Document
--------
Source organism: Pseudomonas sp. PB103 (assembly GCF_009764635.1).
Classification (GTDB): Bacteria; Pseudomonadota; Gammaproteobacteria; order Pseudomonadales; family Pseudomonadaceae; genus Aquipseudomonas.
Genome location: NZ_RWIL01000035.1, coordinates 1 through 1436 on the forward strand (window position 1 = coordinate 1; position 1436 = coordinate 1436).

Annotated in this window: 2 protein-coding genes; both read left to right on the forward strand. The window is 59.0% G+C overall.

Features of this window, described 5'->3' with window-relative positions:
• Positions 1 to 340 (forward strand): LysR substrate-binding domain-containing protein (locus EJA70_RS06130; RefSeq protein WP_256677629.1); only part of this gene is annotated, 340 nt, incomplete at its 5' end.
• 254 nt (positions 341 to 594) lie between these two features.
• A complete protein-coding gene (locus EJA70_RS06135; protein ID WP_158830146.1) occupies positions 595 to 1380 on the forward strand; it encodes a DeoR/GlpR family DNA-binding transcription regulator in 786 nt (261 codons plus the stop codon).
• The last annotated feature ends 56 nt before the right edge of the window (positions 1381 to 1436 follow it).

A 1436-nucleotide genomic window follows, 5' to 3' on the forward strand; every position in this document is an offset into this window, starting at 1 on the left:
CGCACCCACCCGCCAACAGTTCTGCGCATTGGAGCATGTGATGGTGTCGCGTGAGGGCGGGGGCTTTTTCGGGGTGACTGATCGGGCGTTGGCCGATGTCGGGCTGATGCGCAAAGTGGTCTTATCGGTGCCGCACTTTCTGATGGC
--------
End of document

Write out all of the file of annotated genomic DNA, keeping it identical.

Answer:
Source organism: Pseudomonas sp. PB103 (assembly GCF_009764635.1).
Classification (GTDB): Bacteria; Pseudomonadota; Gammaproteobacteria; order Pseudomonadales; family Pseudomonadaceae; genus Aquipseudomonas.
Genome location: NZ_RWIL01000035.1, coordinates 1 through 1436 on the forward strand (window position 1 = coordinate 1; position 1436 = coordinate 1436).

Annotated in this window: 2 protein-coding genes; both read left to right on the forward strand. The window is 59.0% G+C overall.

Features of this window, described 5'->3' with window-relative positions:
• Positions 1 to 340 (forward strand): LysR substrate-binding domain-containing protein (locus EJA70_RS06130; RefSeq protein WP_256677629.1); only part of this gene is annotated, 340 nt, incomplete at its 5' end.
• 254 nt (positions 341 to 594) lie between these two features.
• A complete protein-coding gene (locus EJA70_RS06135; protein ID WP_158830146.1) occupies positions 595 to 1380 on the forward strand; it encodes a DeoR/GlpR family DNA-binding transcription regulator in 786 nt (261 codons plus the stop codon).
• The last annotated feature ends 56 nt before the right edge of the window (positions 1381 to 1436 follow it).

A 1436-nucleotide genomic window follows, 5' to 3' on the forward strand; every position in this document is an offset into this window, starting at 1 on the left:
CGCACCCACCCGCCAACAGTTCTGCGCATTGGAGCATGTGATGGTGTCGCGTGAGGGCGGGGGCTTTTTCGGGGTGACTGATCGGGCGTTGGCCGATGTCGGGCTGATGCGCAAAGTGGTCTTATCGGTGCCGCACTTTCTGATGGC